If a sufficient number of accumulated pulses in the image (information density) is not achieved, statistical fluctuations can also manifest as inhomogeneity . Of course, these disturbing statistical fluctuations also affect the homogeneity correction matrix if it is accumulated with an insufficient number of pulses. It can be seen in the figure that an insufficient number of correction matrix pulses (eg 200 imp./pixel) can very adversely affect the static scattering of the corrected image and thus impair the recognizability of the lesions. The correction matrix should therefore be recorded with as many pulses as possible, min. 1000, optimally 5000 imp./pixel :


Fig.3.1.4 Influence of statistical fluctuations of the correction homogeneity matrix on the correction result. The image of a homogeneous
99m Tc source with an HR collimator (uncorrected on the left) is gradually corrected by matrices stacked with different numbers of pulses / pixels - information densities ID.

- Used collimator
Classic collimators with parallel holes HR, HS, HE
(properties of different types of collimator are described in 4.2, section " Scintigraphic collimators ") , if they do not have a mechanical defect, they do not in principle affect the homogeneity of gamma camera display. For divergent / convergent collimators the homogeneity is already somewhat different, for Pinhole they differ significantly; however, the correction of this difference is usually not performed. Just make a correction for the internal inhomogeneity of the detector .


Fig.3.1.5. Influence of collimator on homogeneity. In the upper half there are uncorrected images of the homogeneous source
99m Tc obtained with different collimators, in the lower half these images are corrected by the matrix for the collimator HR.

- Frequency of pulses during camera image acquisition
The dependence of the camera image homogeneity on the frequency of registered pulses is relatively small. A more significant effect begins to manifest itself at a registered frequency higher than about 30,000 imp./sec. And with a very high flux of gamma photons
(high activity of the measured object, order GBq) incident on the camera crystal, the camera detector and its electronic circuits are flooded , there is a shift, an increase in dead time . When recording the correction matrix, the activity of the source used should be such that the pulse frequency does not exceed about 10,000 cps.

Fig.3.1.6. Influence of pulse frequency on homogeneity.
In the upper half, there are uncorrected images of a homogeneous
99m Tc source obtained at different frequencies of registered pulses, given the activity of the source.
In the lower half, these images are corrected by a low frequency matrix (1000 cps).

- Gamma radiation energy of the used radionuclide
Scintillation in the crystal, registration of the photomultiplier and positional coding of the generated pulses depend on the energy of gamma photons. It can be seen from the images in our experimental measurements that the homogeneity of the field of view depends on the gamma energy, so it is generally recommended to correct each scintigraphic image with a matrix obtained for the same gamma radiation energy. However, small differences in energies do not have a significant effect on homogeneity, so for example images with technetium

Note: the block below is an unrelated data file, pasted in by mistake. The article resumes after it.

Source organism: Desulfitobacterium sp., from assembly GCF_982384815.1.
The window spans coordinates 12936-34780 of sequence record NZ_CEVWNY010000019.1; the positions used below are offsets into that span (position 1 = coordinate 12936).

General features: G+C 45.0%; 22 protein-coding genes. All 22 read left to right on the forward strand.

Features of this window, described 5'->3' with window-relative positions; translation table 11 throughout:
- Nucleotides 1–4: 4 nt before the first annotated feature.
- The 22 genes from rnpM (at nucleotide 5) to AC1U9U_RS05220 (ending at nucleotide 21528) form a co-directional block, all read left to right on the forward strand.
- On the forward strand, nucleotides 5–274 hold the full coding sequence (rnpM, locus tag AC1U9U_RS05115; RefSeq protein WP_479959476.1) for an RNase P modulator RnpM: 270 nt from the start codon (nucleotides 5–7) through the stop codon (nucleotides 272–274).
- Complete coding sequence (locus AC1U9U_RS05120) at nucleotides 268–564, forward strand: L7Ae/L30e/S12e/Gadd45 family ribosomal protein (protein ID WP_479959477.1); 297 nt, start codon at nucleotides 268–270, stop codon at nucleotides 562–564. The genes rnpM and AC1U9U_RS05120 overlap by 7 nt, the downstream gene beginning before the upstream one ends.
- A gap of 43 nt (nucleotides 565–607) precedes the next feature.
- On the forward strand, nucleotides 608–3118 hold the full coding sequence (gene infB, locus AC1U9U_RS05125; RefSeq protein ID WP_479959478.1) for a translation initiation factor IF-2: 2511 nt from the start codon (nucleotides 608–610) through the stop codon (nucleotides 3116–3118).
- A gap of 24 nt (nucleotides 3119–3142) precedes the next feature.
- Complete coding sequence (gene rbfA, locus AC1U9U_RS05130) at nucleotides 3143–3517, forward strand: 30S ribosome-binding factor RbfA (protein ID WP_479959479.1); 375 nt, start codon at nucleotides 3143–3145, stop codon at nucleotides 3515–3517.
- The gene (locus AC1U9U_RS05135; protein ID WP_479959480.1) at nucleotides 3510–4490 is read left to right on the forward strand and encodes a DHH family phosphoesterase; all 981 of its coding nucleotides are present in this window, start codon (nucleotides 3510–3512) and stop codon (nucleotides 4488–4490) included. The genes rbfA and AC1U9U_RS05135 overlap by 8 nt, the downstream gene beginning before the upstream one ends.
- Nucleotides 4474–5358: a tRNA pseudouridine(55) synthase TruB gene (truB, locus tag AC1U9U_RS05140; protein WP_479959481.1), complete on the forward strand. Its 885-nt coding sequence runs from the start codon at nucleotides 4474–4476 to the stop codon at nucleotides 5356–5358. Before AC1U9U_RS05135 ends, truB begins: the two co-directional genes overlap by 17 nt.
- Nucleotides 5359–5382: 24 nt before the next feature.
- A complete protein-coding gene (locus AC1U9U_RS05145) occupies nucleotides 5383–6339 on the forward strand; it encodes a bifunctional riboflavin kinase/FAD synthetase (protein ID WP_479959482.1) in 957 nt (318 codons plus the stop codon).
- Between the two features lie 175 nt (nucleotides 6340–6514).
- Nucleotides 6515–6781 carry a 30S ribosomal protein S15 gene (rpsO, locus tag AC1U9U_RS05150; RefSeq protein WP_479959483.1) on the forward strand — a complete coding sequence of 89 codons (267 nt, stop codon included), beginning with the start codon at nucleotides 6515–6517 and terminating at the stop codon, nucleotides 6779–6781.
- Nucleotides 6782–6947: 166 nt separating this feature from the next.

99m Tc or gallium 67 Ga can be corrected by a matrix for cobalt 57 Co - which is commonly done (as mentioned above) .


Fig.3.1.7. Influence of gamma radiation energy on the homogeneity of the camera's field of view. In the upper part there are uncorrected images of homogeneous sources of different radionuclides with different energies of emitted gamma radiation. Below, these images are corrected by a matrix for 140 keV technetium
99m Tc.
The spectrometric "detuning" of one of the peripheral photomultipliers can be seen at the bottom left of the field of view.

- Spectrometric adjustment of the analyzer window to the photopeak - its width and symmetry
The adjustment of the analyzer window affects not only the detection efficiency and the proportion of Compton scattered radiation, but also the homogeneity of the image. With the window set asymmetrically to the total photopeak, a slightly different part of the local photopeak can be detected or cut off for individual photomultipliers , which leads to local differences in detection efficiency - image inhomogeneity . However, small differences in the spectrometric setting (up to 5%) do not have a significant effect on the homogeneity and the correction result.


Fig.3.1.8. Influence the homogeneity of the camera's field of view by setting the analyzer window. In the upper part there are uncorrected images of a homogeneous
99m Tc source with different window settings (width 20%) on the photo peak. Below, these images are corrected by a matrix for symmetrical window adjustment to 140 keV technetium 99m Tc.

- Time factor - instrument instabilities
The homogeneity of the gamma camera can also change over time due to instabilities in the detector and electronic circuits. The correction matrices must therefore be checked from time to time and renewed if necessary (disagreement).


Fig.3.1.9. Example of measuring time stability and changes in the homogeneity of the camera's field of view. The image of the homogeneous source
99m Tc is gradually corrected by a "differently old" matrix - at different times between the creation of the correction matrix and the acquisition of the image for correction.
The instability of one of the peripheral photomultipliers can be seen at the bottom left of the field of view.